Fontaines D.C.: From Ireland to London to the Rest of the World — Q&A with Bassist Conor Deegan

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Rock Cellar Magazine

These are busy times for Fontaines D.C.

The post-punk outfit, which hails from Dublin, Ireland (hence the D.C. in their name) but currently calls London home, just launched a key headlining tour of North America, the group’s return to the states in support of Skinty Fia, the band’s third full-length which was released back in May.

The tour comes with special anticipation for the group, which is still making up for lost time, having released a Grammy-nominated album, A Hero’s Death, during the pandemic — and, thus, being unable to tour for that record up until now.

It was with this in mind, as well as the stateside run coming up in a few days, that bassist Conor Deegan spoke with Rock Cellar to talk about Fontaines D.C.’s whirlwind of a past few years … and how the band feels about the attention thrown its way as a result of the hype.

Rock Cellar: You guys have a big North American tour starting this weekend with a big string of shows lined up. What are your expectations for that tour?

Conor Deegan: We’re just really excited to be playing these shows, you know, getting to go back to the South, some southern states that we haven’t been to in years that we all love. And some new places we’ve never been to, like Nashville and New Orleans.

Click here to pick up Skinty Fia on CD from our Rock Cellar Store  ON SALE
Click here to pick up Skinty Fia on LP from our Rock Cellar Store  ON SALE

Rock Cellar: I caught one of the shows Fontaines D.C. played in Los Angeles back in May, and it was great. The crowd seemed to really appreciate the experience, the chance to see you play. Is there a marked difference between the smaller shows on a tour like this versus the bigger ones you’ve done, like Reading and Leeds recently?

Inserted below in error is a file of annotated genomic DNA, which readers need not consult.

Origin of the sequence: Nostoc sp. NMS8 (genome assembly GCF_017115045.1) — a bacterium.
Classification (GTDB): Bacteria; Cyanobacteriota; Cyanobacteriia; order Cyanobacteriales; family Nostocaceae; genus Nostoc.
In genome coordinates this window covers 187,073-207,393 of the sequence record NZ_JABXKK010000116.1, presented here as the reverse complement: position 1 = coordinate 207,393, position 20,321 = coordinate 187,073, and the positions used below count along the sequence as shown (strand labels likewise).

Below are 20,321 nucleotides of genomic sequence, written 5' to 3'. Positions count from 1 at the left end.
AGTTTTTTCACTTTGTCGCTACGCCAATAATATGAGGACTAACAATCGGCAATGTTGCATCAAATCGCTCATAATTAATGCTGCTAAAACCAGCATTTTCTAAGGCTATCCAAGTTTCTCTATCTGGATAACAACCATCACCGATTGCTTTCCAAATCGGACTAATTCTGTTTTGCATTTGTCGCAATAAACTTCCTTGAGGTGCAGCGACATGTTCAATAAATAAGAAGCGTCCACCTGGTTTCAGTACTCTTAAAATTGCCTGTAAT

Conor Deegan: Totally. I think that the new album has done a lot for us, especially with younger people. The way the crowd moves now is very, very different from when we put out our first album, and we never really got to tour the second one. When we were out on the first album, people were kind of moshing, raising their fists, that kind of thing, but on this one they’re dancing more and moving in an interesting way.

The crowd kind of waves and sways back and forth in this very satisfying way. I think we have a bit of a mixed bag in the crowd now, of the people who like the first record, some who like the third, and some people in between, I suppose.

Rock Cellar: That’s what was interesting to me at the LA show, because … I won’t pretend I won’t try to pronounce it, but the the opening track about Margaret Keane —

Conor Deegan: Yeah. “In ár gCroíthe go deo.”

Rock Cellar: I think you played that song first at the show, maybe. It has such a mesmerizing rhythm, a dark energy. And then you have the punkier songs, and as we’ve seen on Skinty Fia some even more stark departures, creatively. Some of these songs feel different, but but at the same time they’re very authentically Fontaines D.C., if that makes sense.

Conor Deegan: Thank you, yeah I think we’re always just searching, searching for this sound and trying to give a song everything that it needs to be true to us. I think we all know how to give as much as we can give, or sit back a bit when it comes to the input of each one of the members, in order to serve the song. I think that that method is the thing that makes it all sound like the same band. As well, I think there’s a very distinct structure, the songs have a very specific approach.

Rock Cellar: “I Love You” is one I noticed gets written about or mentioned a lot. It’s definitely one that hits on what you just described.

Conor Deegan: Yeah, I really love that song, it’s my favorite one off the third album. I really like “Roman Holiday,” as well.

Rock Cellar: That’s the one you played on Corden shortly before the tour started, yeah. Feels like that was a smart call, as to me it sounds like a solid choice for a song someone who might not know about the band stumbles across and goes, “Wait, who’s that?”

Also, it seems like Fontaines D.C. is a good suggestion for one of those acts that catches people’s attention at music festivals — those who didn’t already know about the band.